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Remy Rodden will release In the Hills: A Celebration of Northern Songs on Thursday. The 11-song CD is a departure from the family friendly tunes he's known for. This time, he's written songs for adults focused on his personal adventures in the Yukon.
If you have ever hunted ptarmigan, Dave Mossop's recent remarks should have made your breath catch in your throat. The plump birds aren't rebounding like they should. Mossop has been beguiled by the birds since he was 12.
Elizabeth May should be given a seat at the leaders' debates. Sure, there are rules against such things - no seat in the house, the party didn't achieve 10 per cent of the popular vote ...yada yada.
Here's a picture for you. While empty, serviced lots sit unused downtown, Whitehorse is tearing up popular residential greenbelts to build homes.
Soon, Yukoners must tackle a pretty fundamental question: What sort of place do they want to live in? Admittedly, this is a pretty broad question. For the sake of this little piece, let's parse it.
The fellow at the front room was worked up discussing some facet of medium-size hydro projects. "I miss this," said Piers McDonald, flashing an impish grin. The oblique remark referenced the pandemonium of public meetings - citizens discussing stuff.
Marian Horne could easily have disarmed the handicapped parking controversy. She could have held her hands up and admitted her error. She could have apologized.
Recently, Parks Canada employees, environmental engineers and a city firefighter took part in a two-day ice-rescue course in Whitehorse. RCMP officers did not. And that is odd.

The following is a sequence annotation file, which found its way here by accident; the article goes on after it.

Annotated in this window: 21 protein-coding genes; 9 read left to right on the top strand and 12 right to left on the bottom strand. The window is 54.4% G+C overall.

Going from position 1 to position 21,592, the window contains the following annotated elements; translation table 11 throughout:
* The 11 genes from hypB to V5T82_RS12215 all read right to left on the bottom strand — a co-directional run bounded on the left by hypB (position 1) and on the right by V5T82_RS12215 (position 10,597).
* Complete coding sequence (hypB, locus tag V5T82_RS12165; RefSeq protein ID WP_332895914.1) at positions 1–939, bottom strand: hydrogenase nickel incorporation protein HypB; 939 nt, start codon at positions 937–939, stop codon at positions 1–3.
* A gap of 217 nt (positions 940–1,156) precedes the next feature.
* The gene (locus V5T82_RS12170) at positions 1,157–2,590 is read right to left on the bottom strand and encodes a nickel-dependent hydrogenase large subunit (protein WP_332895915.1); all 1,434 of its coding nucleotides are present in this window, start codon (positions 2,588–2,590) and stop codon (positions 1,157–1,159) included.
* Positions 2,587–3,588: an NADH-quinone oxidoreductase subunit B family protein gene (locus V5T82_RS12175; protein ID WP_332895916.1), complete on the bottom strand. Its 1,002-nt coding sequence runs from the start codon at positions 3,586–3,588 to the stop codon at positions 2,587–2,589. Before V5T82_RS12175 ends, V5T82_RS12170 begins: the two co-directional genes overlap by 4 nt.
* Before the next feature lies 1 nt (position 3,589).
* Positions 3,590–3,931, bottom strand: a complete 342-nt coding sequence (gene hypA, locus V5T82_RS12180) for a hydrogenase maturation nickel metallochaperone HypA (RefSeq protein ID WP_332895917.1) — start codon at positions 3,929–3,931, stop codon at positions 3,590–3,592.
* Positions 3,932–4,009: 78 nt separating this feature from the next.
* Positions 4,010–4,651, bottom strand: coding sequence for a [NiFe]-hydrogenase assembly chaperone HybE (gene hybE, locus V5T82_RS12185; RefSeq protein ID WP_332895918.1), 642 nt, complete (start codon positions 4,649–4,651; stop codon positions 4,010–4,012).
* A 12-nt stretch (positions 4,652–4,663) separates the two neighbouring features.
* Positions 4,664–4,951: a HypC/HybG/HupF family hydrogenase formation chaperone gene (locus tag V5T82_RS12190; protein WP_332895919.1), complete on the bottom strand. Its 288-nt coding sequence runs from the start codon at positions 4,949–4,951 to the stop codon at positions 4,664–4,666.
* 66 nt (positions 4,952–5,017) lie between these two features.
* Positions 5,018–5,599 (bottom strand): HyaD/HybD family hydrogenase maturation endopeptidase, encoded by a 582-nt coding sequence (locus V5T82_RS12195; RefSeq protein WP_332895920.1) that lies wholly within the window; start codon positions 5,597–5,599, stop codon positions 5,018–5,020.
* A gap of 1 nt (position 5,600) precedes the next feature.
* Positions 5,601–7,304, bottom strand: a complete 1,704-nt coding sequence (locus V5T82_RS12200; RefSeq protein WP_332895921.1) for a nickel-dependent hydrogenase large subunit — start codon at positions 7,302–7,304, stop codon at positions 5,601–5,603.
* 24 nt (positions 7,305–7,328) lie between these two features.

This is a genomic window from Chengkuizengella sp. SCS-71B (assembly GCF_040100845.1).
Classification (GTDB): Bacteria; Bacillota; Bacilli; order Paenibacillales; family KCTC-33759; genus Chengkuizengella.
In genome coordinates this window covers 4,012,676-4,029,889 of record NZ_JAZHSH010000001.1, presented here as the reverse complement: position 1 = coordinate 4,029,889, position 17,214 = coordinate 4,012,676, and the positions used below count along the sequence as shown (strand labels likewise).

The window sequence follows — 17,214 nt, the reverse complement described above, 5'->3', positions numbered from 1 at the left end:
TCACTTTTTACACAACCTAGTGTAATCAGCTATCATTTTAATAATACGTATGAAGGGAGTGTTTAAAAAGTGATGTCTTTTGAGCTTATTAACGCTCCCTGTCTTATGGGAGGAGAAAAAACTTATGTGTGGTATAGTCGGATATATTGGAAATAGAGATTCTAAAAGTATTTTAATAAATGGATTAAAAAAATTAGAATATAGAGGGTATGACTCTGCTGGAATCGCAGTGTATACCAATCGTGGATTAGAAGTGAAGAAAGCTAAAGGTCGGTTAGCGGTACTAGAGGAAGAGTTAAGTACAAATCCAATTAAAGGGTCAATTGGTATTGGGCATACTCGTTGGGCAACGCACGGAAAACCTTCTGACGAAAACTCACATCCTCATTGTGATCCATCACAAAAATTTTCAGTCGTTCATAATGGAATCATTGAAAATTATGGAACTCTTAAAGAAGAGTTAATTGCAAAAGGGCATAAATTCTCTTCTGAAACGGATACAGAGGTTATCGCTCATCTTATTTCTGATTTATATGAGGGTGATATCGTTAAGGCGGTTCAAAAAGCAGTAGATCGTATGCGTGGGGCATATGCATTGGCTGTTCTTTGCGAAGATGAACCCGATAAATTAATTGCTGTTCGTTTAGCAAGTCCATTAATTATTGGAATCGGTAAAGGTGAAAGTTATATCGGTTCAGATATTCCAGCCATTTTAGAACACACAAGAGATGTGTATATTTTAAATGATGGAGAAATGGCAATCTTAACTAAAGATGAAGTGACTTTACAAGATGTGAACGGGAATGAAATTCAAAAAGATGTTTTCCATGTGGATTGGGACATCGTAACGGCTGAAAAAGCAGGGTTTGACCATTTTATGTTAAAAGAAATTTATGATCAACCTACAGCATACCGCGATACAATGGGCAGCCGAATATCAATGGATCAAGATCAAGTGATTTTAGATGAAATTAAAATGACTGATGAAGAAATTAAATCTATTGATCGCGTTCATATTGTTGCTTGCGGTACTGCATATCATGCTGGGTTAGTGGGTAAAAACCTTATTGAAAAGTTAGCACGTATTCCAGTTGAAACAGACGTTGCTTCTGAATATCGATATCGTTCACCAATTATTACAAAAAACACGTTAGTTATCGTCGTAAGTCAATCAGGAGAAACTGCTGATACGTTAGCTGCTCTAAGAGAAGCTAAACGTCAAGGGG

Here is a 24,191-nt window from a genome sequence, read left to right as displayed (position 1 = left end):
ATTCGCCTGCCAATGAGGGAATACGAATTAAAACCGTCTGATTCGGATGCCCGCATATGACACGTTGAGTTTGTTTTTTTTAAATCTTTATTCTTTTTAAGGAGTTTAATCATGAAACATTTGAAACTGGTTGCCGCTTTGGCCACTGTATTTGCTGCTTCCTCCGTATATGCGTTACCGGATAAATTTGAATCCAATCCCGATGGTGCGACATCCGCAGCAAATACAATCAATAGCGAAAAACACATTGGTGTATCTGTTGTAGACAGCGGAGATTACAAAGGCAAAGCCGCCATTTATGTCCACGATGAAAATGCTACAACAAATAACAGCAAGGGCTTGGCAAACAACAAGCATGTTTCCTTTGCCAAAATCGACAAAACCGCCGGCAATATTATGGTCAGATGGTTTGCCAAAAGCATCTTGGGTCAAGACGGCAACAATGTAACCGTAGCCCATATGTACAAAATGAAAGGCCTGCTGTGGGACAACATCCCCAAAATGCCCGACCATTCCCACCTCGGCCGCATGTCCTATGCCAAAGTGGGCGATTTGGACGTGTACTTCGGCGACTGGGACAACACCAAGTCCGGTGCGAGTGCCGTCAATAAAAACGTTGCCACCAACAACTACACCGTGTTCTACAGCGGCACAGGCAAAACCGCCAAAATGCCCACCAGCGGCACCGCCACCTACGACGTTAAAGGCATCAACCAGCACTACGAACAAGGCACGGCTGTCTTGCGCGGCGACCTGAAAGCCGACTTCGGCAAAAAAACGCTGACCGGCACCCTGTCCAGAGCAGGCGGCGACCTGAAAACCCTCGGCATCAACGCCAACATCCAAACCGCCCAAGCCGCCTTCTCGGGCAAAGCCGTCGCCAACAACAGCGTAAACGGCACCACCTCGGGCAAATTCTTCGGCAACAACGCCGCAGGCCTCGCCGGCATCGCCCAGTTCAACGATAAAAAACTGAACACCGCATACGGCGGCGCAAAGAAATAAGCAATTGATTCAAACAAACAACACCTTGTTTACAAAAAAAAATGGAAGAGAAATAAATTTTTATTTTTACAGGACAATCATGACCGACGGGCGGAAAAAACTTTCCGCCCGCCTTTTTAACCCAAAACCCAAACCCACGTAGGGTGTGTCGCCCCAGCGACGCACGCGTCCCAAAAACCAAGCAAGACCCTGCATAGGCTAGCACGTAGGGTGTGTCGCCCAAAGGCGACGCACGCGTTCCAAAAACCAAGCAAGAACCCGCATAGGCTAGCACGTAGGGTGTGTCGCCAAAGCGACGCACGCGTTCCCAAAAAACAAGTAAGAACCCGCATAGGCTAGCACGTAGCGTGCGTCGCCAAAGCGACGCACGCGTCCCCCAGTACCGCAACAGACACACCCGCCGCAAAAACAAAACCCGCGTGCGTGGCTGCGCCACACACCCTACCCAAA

Young ladies of the Yukon women's hockey team, please accept our apologies. This paper never intended to mock your tenacious performance at the Canada Games this week. Quite the opposite, in fact.
Carcross/Tagish Chief Mark Wedge is in a fortunate position. Generally, people have confidence in him as a leader. Many respect his administration.
Auditor general Sheila Fraser's latest probe makes for painful reading. She was examining the operation of Health and Social Services, the territory's largest department.
Conditions were excellent for the fourth Yukon Brewing Copperhaul Twister of this season. Sunday's race day saw a total of 17 entries for the event. The 10.
May we suggest Yukon Energy buy a weather vane. It should put it atop its office complex, in some prominent position. And it could fashion the ornament in the image of president David Morrison, perhaps with his finger raised to test the direction of the ... wind.
While life isn't always fair, citizens often have an expectation that it should be. Which is why the city of Whitehorse has a problem. In 2008, officials wanted to improve the sewer and water system below Industrial Road, lay new asphalt, install curbs and sidewalks and do a little landscaping.
At the moment, the Yukon government is bound by the Occupational Health and Safety Act. Should it be? Apparently, the current government doesn't think so.
Someone should probe the issue of bandwidth caps in Canada. And it probably should not be the Canadian Radio-television Telecommunications Commission. Better to task the Canadian Competition Bureau.
The territory needs better government. We're talking about municipal, First Nation and territorial levels. Without it, we're all gonna suffer. Particularly journalists - because we're, like, immersed in this stupidity.
Glenn Hart should come out of the shadows and tell Yukoners precisely why he's cutting $500,000 in community mental health funding. He should explain himself. He should answer questions.
Our police know who the so-called regulars are. So do the nurses. And the docs. And the paramedics. And a few business owners. They deal with them every day. And there's no doubt they are a nuisance. And a lot of work.
It's time for book lovers to face the music. They're dead. Or, more accurately, mostly dead (thanks William Goldman). That is, glued pages and cardboard will persist for a while yet, but they will eventually fade from widespread public use.